is the Policy Analyst in Empirical Social Studies at The Heritage Foundation’s Center for Data Analysis. At the center, Watkins performs social science research in the areas of education, poverty, immigration and family structure. Her recent Heritage research includes the fiscal costs of low-skill households to the U.S. taxpayer and the impact of federal budget resolutions on individual congressional districts. Before joining Heritage in 2006, Watkins was a research assistant at George Mason University’s School of Public Policy. While there, she worked on a research project that was published in November 2006 as part of a briefing report by the U.S. Commission on Civil Rights. The report analyzed data from the National Assessment of Educational Progress (NAEP) to determine if there is a relationship between the racial composition of schools and minority achievement. Watkins received a doctorate in public policy from George Mason University in 2007. She also has a master’s degree in psychology from East Tennessee State University and a bachelor’s degree in psychology and criminal justice at the University of Virginia’s College at Wise.
On March 29, the House passed its fiscal year 2008 budget resolution. The House’s budget, if imple¬mented, could increase taxes significantly over the next five years, in turn decreasing job growth, reduc¬ing personal income, and weakening the economy … The House leadership has proposed to increase spending over the next five years. Given the leader¬ship’s avowed commitment to paying for spending increases, tax revenues will have to rise … The House budget resolution has the potential to cost the average American taxpayer an additional $3,026 in taxes. In addition to the increased tax bur¬den, Americans could also see their personal income decrease by an average of $502 dollars due to a weaker economy. Moreover, the budget resolution could dam¬age employment growth, causing about one million fewer jobs to be created, and has the potential to damage economic output by over $100 billion nationally … The culprit for these negative impacts is higher taxes. Many economists believe that higher taxes, particularly on capital, cause the level of private investment to fall, thereby slowing productivity improvements and weakening the earning capac¬ity of households. Wages and business earnings, which are closely tied to productivity, would fall as well.
Much of what appears in the March 11, 2008 write-up seems to be verbatim from her May 7, 2007. OK, she’s consistent in this regard but I agree with Cactus:
At the very least, if I’m expected to accept the results of these models, I would expect to see the following:
1. A description of the results the model spit out in times past. For example, what happens when you pump in data available through the end of 1992, and the information about the 1993 tax hike? What about when you put in information available through the end of 2000, and information about the 2001 and 2002 and 2003 tax cuts? Does it tell you what happened with any degree of accuracy? If not, why not?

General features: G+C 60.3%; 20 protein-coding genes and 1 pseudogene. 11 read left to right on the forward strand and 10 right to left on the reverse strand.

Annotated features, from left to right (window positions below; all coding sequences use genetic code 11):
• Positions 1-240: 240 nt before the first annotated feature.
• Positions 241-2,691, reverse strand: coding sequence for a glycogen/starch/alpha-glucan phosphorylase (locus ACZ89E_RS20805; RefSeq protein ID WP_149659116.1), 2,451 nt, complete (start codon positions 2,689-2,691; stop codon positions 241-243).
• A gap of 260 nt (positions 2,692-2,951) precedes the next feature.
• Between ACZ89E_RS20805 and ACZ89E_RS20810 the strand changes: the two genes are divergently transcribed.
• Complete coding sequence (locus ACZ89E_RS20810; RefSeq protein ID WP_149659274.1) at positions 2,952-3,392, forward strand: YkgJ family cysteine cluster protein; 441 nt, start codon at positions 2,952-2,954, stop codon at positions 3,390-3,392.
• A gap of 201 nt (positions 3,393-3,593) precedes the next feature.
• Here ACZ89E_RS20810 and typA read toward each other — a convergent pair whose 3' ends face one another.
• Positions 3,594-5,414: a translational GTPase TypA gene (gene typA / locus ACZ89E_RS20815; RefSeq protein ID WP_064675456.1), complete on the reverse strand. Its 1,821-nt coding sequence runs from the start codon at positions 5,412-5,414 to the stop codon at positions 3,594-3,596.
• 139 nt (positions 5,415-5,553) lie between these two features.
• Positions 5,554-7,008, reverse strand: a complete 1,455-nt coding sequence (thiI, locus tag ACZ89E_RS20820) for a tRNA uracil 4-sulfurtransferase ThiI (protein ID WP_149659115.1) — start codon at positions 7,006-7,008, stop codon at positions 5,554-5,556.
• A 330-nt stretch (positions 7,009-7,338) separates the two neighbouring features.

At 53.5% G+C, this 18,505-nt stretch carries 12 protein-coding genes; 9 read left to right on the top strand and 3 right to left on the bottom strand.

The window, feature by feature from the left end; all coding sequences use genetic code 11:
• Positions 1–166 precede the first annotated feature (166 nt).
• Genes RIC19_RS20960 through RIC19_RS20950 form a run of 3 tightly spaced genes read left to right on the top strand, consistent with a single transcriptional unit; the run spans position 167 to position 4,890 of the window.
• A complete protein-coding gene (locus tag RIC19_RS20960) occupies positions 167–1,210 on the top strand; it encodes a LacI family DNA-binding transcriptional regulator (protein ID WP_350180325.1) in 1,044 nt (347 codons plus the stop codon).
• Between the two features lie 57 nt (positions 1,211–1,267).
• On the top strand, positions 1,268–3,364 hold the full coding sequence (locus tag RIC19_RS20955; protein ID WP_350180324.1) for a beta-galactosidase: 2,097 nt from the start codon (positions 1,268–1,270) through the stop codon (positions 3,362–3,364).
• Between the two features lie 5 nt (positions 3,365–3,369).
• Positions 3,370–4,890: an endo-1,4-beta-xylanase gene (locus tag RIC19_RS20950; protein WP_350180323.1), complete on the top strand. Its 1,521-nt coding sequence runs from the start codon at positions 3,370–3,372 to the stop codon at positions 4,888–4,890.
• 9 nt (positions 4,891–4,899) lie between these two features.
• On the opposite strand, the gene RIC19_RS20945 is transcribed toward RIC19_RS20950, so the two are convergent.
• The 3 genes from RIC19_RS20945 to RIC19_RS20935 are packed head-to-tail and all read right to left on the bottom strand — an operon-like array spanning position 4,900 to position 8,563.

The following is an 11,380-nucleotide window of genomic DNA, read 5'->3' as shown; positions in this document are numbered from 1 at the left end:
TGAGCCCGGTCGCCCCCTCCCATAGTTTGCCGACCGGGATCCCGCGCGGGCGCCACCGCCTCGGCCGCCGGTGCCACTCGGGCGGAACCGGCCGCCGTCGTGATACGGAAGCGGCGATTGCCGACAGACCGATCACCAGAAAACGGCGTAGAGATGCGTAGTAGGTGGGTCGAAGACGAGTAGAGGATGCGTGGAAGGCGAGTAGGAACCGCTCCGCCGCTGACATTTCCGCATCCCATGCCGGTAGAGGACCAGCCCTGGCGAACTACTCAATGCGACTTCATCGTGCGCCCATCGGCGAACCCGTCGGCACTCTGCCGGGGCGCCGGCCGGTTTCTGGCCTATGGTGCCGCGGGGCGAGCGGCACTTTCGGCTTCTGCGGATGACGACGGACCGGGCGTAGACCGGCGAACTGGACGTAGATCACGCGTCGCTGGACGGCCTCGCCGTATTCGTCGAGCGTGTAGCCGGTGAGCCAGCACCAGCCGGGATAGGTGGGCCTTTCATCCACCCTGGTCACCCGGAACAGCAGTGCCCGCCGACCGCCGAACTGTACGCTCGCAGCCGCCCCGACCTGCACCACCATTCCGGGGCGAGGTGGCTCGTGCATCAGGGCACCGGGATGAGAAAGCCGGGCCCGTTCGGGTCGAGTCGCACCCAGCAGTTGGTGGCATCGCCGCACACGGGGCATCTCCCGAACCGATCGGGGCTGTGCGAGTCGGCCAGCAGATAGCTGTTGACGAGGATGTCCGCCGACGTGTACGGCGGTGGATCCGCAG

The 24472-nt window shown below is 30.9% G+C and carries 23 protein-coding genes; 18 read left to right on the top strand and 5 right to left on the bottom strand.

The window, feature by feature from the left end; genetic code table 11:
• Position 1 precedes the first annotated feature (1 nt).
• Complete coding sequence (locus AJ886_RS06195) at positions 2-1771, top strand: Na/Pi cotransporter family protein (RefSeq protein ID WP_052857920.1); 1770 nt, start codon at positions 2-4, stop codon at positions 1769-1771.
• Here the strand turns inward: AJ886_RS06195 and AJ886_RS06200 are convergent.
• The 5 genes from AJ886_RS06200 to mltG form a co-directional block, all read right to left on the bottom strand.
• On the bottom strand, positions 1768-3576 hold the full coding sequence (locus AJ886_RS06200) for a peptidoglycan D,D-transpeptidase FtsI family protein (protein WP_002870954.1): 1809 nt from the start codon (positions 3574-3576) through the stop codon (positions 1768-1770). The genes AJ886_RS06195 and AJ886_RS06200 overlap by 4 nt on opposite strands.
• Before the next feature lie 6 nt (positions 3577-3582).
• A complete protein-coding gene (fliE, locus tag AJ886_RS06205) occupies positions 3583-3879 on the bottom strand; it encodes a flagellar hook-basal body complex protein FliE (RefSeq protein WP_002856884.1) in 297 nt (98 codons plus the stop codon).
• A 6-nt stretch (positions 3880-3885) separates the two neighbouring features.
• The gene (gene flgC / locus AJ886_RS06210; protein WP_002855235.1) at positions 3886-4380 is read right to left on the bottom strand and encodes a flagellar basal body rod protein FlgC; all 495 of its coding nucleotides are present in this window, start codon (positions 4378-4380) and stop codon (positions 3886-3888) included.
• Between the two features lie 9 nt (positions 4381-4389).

2. A description of the assumptions that went into the model.
Watkins seems to be emphasizing the fact that raising taxes lowers disposable income which in turns reduces consumption demand. Maybe her CDA Microsimulation Tax Model is very much like what many macroeconomic professors teach their freshman students, which is the very simple version of the Keynesian multiplier model, which might go like this:
Income (Y) = Consumption (C) plus Autonomous Spending (A)
C = c(Y – T), where T = taxes and c = the marginal propensity to consume
T = b + t(Y), where t = the marginal tax rate and b represents other aspects of tax policy.
Now if c = 0.8 and t = 0.25, then the Keynesian multiplier = 2.5. And if b is increased by $200 billion, the direct impact on consumption is negative $160 billion with an overall income decrease equal to $400 billion.
Now you may be thinking that this is too simple and I agree. But before we trash such a simple exercise, let’s also remember that Watkins was not talking about a return to fiscal sanity – she was talking about increasing both government spending and taxes by the same amount. She just forget to tell us that higher government spending would tend to increase aggregate demand just as higher taxes lower aggregate demand. And in this simple Keynesian model, a balanced budget increase in spending and taxes increases income.
But didn’t you say that this model was too simple? Doesn’t it leave out other effects from fiscal policy such as the impact on interest rates and exchange rates? The case for a return to fiscal sanity – that is increasing taxes without increasing government spending – goes more like this. The reduction in consumption, that is the increase in national savings, would lead to more investment demand as interest rates fell and would lead to more net exports as the dollar devalued. But we would have no idea how the CDA Microsimulation Tax Model handles these other effects from fiscal policy unless Dr. Watkins and the Heritage Foundation lets other economists review their model. Which is I believe the point that Cactus was making. Until they do, we have no reason to take their forecasts seriously.